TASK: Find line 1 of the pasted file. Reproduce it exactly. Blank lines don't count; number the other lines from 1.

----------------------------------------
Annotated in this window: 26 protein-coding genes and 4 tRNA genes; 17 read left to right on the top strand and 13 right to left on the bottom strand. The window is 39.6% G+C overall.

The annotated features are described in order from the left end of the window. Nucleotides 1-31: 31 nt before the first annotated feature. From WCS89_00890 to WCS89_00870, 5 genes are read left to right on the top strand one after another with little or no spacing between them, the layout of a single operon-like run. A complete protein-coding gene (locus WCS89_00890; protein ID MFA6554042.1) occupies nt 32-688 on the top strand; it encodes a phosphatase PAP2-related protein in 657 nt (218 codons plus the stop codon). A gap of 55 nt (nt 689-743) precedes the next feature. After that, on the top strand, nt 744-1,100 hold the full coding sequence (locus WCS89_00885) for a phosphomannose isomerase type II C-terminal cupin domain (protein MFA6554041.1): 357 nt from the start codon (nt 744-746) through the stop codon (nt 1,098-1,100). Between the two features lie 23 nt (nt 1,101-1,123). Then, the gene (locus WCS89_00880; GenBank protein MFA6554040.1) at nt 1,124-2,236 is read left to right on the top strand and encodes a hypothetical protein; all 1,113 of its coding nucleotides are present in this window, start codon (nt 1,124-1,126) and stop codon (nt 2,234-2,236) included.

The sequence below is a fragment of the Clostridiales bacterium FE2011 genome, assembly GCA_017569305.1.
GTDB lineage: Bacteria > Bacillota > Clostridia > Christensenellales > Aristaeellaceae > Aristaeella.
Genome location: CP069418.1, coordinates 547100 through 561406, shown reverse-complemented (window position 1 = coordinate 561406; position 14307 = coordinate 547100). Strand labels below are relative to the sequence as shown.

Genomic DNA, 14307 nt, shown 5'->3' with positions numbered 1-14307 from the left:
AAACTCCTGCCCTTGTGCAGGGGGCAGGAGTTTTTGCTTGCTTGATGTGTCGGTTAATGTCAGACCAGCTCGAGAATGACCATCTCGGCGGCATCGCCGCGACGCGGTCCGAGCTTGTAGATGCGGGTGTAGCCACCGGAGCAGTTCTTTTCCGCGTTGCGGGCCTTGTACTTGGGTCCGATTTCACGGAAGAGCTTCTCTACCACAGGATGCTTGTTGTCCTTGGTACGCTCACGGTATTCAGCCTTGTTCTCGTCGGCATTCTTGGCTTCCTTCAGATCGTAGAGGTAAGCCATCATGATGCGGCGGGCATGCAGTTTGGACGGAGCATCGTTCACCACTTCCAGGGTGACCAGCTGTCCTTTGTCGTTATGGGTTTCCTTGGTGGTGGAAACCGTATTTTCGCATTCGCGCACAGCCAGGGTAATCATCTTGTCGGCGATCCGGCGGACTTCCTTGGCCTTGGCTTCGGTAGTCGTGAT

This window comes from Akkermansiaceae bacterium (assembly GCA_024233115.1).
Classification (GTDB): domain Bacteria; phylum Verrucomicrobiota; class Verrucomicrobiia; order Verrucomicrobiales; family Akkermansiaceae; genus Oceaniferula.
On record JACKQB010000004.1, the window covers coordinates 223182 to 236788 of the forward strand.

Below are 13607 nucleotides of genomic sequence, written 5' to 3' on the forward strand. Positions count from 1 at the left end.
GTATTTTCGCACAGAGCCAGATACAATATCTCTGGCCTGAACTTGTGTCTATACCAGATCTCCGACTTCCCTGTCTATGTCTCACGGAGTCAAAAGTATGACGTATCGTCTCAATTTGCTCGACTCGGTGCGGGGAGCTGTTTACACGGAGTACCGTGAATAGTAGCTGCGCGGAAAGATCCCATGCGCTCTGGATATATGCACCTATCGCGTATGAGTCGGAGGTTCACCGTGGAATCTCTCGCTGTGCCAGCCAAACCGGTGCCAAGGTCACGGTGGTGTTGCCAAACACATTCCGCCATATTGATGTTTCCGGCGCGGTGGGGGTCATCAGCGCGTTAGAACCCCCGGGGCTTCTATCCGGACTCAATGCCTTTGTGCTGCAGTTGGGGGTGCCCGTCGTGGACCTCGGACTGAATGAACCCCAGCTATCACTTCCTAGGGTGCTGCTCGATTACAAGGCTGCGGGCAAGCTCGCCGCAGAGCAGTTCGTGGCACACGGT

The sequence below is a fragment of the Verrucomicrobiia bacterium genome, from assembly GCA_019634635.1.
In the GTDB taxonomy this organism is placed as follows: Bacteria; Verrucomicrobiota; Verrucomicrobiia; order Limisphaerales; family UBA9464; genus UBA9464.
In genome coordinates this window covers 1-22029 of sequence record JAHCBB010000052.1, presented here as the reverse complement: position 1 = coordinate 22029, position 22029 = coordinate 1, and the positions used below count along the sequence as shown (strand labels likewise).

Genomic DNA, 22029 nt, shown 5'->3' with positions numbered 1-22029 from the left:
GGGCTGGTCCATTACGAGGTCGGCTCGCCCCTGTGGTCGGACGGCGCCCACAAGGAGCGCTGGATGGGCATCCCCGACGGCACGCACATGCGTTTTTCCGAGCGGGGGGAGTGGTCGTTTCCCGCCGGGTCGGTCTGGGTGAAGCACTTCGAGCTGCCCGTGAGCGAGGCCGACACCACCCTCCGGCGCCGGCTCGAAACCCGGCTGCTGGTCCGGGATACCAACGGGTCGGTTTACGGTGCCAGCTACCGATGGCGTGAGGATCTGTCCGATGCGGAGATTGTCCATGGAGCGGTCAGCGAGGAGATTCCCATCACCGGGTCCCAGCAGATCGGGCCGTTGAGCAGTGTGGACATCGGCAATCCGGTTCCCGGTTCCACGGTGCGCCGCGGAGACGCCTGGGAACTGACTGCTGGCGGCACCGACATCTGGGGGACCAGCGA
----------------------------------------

Annotated in this window: 26 protein-coding genes and 4 tRNA genes; 17 read left to right on the top strand and 13 right to left on the bottom strand. The window is 39.6% G+C overall.